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Clock and Compass: How John Byron Plato Gave Farmers a Real Address

Mark Monmonier

University of Iowa Press, April 2022


Mark Monmonier, Distinguished Professor Emeritus of Geography and the Environment, has published a new book, “Clock and Compass: How John Byron Plato Gave Farmers a Real Address” (University of Iowa Press, 2022).

The book follows the title’s namesake, who attended a pioneer Denver vocational high school, became a farmer in his mid-30s, and patented several inventions including the “Clock System,” which assigned addresses to rural residences without house numbers.

Plato—who was also a veteran of the Spanish-American War—invented the system after he encountered obstacles selling his cattle using the existing Rural Free Delivery number system for mail. His map-and-directory combination provided farmers a real address, just like people had in the city.

The book is a tale of cleverness, perseverance and joy in being a good citizen.

Like Plato, Monmonier is regarded as an inventor. What has become known as the “Monmonier Algorithm”—based on an article he published in 1973, the same year he joined Maxwell—is an important research tool for geographic studies in linguistics and genetics.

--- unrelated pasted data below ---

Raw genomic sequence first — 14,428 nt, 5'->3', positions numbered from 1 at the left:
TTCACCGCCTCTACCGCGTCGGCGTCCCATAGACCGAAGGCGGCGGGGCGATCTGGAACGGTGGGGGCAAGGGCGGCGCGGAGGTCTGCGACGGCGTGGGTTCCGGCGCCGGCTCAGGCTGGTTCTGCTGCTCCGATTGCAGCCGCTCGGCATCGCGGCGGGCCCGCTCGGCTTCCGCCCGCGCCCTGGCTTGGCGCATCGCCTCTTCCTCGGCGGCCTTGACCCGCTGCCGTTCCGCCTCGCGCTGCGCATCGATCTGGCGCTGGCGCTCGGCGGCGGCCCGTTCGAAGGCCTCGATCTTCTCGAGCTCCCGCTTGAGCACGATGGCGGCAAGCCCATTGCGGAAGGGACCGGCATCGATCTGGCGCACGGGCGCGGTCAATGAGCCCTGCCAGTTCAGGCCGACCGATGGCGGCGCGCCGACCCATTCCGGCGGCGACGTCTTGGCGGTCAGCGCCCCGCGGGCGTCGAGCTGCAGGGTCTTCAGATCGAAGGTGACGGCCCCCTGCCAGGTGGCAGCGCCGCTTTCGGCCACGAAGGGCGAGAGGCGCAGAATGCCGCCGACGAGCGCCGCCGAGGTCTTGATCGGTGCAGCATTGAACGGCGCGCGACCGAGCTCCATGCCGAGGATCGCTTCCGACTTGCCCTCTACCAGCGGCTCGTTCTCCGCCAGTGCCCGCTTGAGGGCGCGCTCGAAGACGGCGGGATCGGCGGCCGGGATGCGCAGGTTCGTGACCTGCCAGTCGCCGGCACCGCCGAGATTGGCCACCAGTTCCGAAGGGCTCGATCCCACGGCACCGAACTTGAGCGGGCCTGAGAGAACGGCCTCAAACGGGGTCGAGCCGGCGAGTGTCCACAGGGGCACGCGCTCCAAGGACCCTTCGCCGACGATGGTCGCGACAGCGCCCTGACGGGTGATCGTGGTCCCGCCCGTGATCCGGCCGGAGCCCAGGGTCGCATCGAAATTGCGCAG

Monmonier has authored more than 20 books, including the first general textbook on computer-assisted cartography and “How to Lie with Maps” which in December 2020 was named one of the “eight essential books for geographers” by Geographical Magazine, the National Geographic of the United Kingdom.

On the eve of his May 2021 retirement, Monmonier received the Chancellor’s Citation for Excellence Lifetime Achievement Award. The honor recognizes those at Syracuse University who have made extraordinary contributions to the undergraduate experience and research excellence, have fostered innovation and have supported student veterans.

From the Publisher

John Byron Plato was many things: a soldier, draftsman, inventor, teacher, and ran both a lumberyard and veneers business. In his early thirties he added rancher to the list when he bought farmland north of Denver, Colorado, and began raising Guernsey cattle. When an interested buyer eager to see his calves couldn’t find his farm, Plato realized that an RFD postal address was only good for delivering mail. Plato’s “Clock System” solution was a map-and-directory approach that used direction and distance from a local business center to give farmers a real address. What follows is a tale of persistence and failure as rural farming declined and technology and capitalism overtook John Byron Plato’s chance at geographic immortality.